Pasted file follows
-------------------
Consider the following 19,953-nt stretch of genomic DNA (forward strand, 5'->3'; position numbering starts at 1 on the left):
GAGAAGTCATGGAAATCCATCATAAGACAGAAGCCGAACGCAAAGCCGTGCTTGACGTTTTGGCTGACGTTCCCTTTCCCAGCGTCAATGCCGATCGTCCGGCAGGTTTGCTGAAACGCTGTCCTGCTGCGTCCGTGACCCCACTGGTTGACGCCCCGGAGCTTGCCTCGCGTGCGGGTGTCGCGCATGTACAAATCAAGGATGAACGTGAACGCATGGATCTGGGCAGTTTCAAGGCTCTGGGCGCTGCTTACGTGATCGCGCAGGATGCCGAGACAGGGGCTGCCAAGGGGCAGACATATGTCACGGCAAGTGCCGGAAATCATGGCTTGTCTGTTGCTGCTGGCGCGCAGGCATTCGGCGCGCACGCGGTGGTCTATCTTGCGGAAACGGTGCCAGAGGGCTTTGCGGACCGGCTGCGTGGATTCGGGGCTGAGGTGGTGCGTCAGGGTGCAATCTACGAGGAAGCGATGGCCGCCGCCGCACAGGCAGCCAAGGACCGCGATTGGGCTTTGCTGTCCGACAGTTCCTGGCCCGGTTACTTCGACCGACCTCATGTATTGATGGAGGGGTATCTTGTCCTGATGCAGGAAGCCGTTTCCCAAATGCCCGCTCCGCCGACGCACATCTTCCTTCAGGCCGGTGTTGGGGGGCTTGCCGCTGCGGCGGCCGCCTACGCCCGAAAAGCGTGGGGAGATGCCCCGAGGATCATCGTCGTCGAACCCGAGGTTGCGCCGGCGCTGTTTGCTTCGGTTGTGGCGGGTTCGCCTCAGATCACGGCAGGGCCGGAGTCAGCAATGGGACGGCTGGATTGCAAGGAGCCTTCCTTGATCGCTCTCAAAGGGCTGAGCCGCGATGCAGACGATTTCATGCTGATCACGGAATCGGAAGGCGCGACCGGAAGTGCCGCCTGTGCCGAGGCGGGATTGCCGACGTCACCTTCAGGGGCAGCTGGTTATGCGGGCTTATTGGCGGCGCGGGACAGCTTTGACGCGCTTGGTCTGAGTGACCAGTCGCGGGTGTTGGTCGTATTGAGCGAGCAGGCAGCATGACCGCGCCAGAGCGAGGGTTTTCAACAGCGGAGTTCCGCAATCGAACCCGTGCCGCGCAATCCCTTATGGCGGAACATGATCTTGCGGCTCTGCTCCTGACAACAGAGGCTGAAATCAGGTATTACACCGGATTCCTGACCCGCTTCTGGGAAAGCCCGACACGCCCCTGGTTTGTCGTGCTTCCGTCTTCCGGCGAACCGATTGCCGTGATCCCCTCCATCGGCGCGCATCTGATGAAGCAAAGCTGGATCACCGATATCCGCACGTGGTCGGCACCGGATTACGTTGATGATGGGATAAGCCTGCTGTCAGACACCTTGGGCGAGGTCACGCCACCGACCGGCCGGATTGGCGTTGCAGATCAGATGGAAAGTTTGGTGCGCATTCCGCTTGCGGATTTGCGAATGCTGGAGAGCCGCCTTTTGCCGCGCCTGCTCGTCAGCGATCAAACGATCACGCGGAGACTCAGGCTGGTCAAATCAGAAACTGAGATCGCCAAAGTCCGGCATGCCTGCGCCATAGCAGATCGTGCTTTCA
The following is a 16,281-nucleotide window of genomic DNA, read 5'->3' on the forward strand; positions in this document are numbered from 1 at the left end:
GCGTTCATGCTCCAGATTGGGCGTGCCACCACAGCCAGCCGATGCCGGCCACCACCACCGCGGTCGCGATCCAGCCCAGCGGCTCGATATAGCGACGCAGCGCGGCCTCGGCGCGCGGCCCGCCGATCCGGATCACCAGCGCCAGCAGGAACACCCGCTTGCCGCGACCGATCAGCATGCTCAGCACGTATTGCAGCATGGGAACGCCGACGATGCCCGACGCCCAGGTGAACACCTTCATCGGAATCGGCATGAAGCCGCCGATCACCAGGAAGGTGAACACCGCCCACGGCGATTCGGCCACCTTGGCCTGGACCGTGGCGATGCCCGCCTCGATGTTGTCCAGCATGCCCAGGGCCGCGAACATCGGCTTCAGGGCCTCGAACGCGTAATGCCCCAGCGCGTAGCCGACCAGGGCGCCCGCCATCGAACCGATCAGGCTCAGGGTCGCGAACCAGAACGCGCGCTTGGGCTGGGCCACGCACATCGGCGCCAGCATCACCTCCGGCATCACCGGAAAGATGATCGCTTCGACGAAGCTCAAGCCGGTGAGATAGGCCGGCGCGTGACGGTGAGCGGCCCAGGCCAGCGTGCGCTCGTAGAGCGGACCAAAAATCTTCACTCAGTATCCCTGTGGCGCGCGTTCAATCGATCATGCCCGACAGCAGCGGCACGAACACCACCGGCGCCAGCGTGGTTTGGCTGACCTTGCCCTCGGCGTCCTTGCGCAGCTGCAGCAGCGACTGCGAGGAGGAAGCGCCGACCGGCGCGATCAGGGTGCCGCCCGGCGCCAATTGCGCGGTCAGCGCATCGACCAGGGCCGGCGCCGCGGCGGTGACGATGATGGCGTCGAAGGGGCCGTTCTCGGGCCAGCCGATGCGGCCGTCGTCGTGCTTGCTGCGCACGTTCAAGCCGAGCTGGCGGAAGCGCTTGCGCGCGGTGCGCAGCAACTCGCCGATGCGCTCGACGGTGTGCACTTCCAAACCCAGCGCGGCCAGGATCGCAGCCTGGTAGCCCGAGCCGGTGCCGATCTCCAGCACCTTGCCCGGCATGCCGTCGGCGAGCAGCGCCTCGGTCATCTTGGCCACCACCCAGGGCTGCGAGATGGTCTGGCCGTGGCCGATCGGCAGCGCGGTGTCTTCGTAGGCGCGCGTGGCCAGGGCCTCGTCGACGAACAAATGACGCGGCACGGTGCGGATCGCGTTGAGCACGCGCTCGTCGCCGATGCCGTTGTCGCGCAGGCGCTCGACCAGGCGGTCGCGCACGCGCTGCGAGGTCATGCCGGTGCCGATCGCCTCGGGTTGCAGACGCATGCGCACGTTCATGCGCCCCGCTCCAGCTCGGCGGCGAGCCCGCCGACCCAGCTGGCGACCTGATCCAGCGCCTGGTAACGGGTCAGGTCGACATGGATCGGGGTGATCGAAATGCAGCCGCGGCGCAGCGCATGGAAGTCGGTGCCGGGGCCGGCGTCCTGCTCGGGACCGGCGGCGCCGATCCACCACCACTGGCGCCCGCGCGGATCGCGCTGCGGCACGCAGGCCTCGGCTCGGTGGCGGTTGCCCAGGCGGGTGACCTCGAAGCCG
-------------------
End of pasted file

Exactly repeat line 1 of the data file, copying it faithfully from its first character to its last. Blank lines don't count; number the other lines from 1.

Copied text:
Consider the following 19,953-nt stretch of genomic DNA (forward strand, 5'->3'; position numbering starts at 1 on the left):